It stands at 3,680 meters (12,073 feet) and is the highest Shiva temple in the world. The exact dates of the origin of the temple are obscure, but if the legend is to be believed, it was the Indian mythological heroes Pandava who built the temple to venerate Lord Shiva and seek his pardon. The temple is extremely small in size and can barely accommodate ten people. It is made of black rock, and the construction style is similar to the temple in Kedarnath.

Tungnath Temple, Rudraprayag, Uttarakhand, India

Adi Kumbeswarar Temple, Tamil Nadu

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Adi Kumbeswarar Temple, Tamil Nadu

The majestic Adi Kumbeswara Temple was built in the seventh century by the Chola dynasty, with later additions and modifications by subsequent kings. The complex is spread over an area of 30,181 square feet, and the eastern tower is the tallest, which stands at 128 feet (11 stories high). During the months of February and March, the festival of Masi Magam is ceremoniously celebrated.

Adi Kumbeswarar Temple, Main Road, Kumbakonam, Tamil Nadu, India

Adi Kumbeswarar Temple | <a href="https://www.flickr.com/photos/azwegers/7014132779/in/photolist-bFPgiM-bsUntf" target="_blank" rel="noopener">© Arian Zwegers/Flickr</a>

Adi Kumbeswarar Temple | © Arian Zwegers/Flickr

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Jagatpita Brahma Mandir, Pushkar, Rajasthan

Although the present structure is from the 14th century, the temple itself is believed to have been built some 2,000 years ago by sage Vishwamitra. One of the few temples dedicated to Lord Brahma, the Jagatpita Brahma Temple is built of marble and stone with motifs of the hamsa, or a swan.

Jagatpita Brahma Mandir, Brahma Temple Road, Ganahera, Pushkar, Rajasthan, India

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Konark Sun Temple, Odisha

Another UNESCO World Heritage Site, the Konark Sun Temple was built in the 13th century by the Kings of the Eastern Ganga dynasty. The gigantic structure, now in shambles, stands without the vimana, or the main sanctum, which was 229 feet tall. The temple was in the shape of a chariot—with 12 pairs of wheels and seven horses. Made with Khondalite rocks, it was a specimen of the Kalinga architecture.

Konark Sun Temple, Konark, Odisha, India

Konark Sun Temple | <a href="https://commons.wikimedia.org/wiki/File:Konark_Sun_Temple,_Knark.jpg" target="_blank" rel="noopener">© Jnanaranjan sahu/WikiCommons</a>

Konark Sun Temple | © Jnanaranjan sahu/WikiCommons

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Dilwara Temples, Mount Abu, Rajasthan

These Jain temples built by various men between the 11th and 13th century are a handiwork of intricate craftsmanship. Built of marble, these five temples are unique in their architecture and cultural relevance. The exquisite detailing in the ceiling, doorways, and pillars remind you of the splendor of these marvelous temples.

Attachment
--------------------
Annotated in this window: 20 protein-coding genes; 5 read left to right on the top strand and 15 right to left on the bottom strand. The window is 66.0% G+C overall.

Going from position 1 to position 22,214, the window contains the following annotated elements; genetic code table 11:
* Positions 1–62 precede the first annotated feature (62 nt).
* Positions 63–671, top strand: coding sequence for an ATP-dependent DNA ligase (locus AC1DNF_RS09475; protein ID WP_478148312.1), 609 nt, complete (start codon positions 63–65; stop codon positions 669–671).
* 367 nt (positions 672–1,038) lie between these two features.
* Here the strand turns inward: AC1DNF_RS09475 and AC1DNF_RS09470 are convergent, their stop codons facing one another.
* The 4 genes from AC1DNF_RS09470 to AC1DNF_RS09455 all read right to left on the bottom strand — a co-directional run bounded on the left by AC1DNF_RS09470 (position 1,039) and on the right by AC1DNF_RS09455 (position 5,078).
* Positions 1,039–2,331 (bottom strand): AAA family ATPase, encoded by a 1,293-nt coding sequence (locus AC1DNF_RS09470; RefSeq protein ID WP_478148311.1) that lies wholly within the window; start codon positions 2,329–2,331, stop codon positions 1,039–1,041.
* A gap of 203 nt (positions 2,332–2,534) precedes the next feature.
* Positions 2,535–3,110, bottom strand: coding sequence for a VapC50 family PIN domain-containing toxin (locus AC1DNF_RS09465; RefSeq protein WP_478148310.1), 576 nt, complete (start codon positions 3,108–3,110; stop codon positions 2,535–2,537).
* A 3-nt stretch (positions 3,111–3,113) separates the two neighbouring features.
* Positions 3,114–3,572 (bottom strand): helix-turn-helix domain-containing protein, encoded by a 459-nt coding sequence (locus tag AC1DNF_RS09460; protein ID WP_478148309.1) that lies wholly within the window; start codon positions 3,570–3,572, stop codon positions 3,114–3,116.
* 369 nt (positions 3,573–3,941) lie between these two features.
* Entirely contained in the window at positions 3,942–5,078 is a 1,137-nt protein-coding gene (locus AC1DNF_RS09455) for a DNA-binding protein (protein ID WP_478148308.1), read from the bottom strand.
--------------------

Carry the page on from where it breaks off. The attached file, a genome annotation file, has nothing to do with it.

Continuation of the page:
Dilwara Temples, Mount Abu, Rajasthan, India

Badami Cave Temples, Karnataka

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Badami Cave Temples, Karnataka

An intriguing mix of Hindu, Jain, and Buddhist cave temples, the Badami Temples were built in the sixth century. Made in the style of Badami Chalukya architecture, these are all man-made in Badami sandstone. There are six caves—the first three are based on Hindu mythology; the fourth one is dedicated to Jainism, and the fifth one is a Buddhist cave. The sixth one was discovered last year in 2015 and has Hindu carvings.

Badami Cave Temples, Badami, Karnataka, India

Badami Cave Temples | <a href="https://commons.wikimedia.org/wiki/File:BadamiCaves87.JPG" target="_blank" rel="noopener">© Sanyam Bahga/WikiCommons</a>

Badami Cave Temples | © Sanyam Bahga/WikiCommons

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Temples of Hampi, Karnataka

The Group of Monuments at Hampi are also recognized as a UNESCO World Heritage Site. The Vittala temple—the stone chariot – is the most iconic symbol of Hampi. The Virupaksha Temple at Hampi was built in the seventh century by the Chalukya rulers.

Temples of Hampi, Hampi, Karnataka, India

Vittala Temple, Hampi | © Adrian Sulc/WikiCommons

Vittala Temple, Hampi | © Adrian Sulc/WikiCommons

We are an ancient nation and our monuments and architectural wonders antiquities. Let’s preserve it, not for religious reasons or for a political edge but to be able to share it with our coming generations so that they can marvel at the magnificence of these edifices just like we are able to.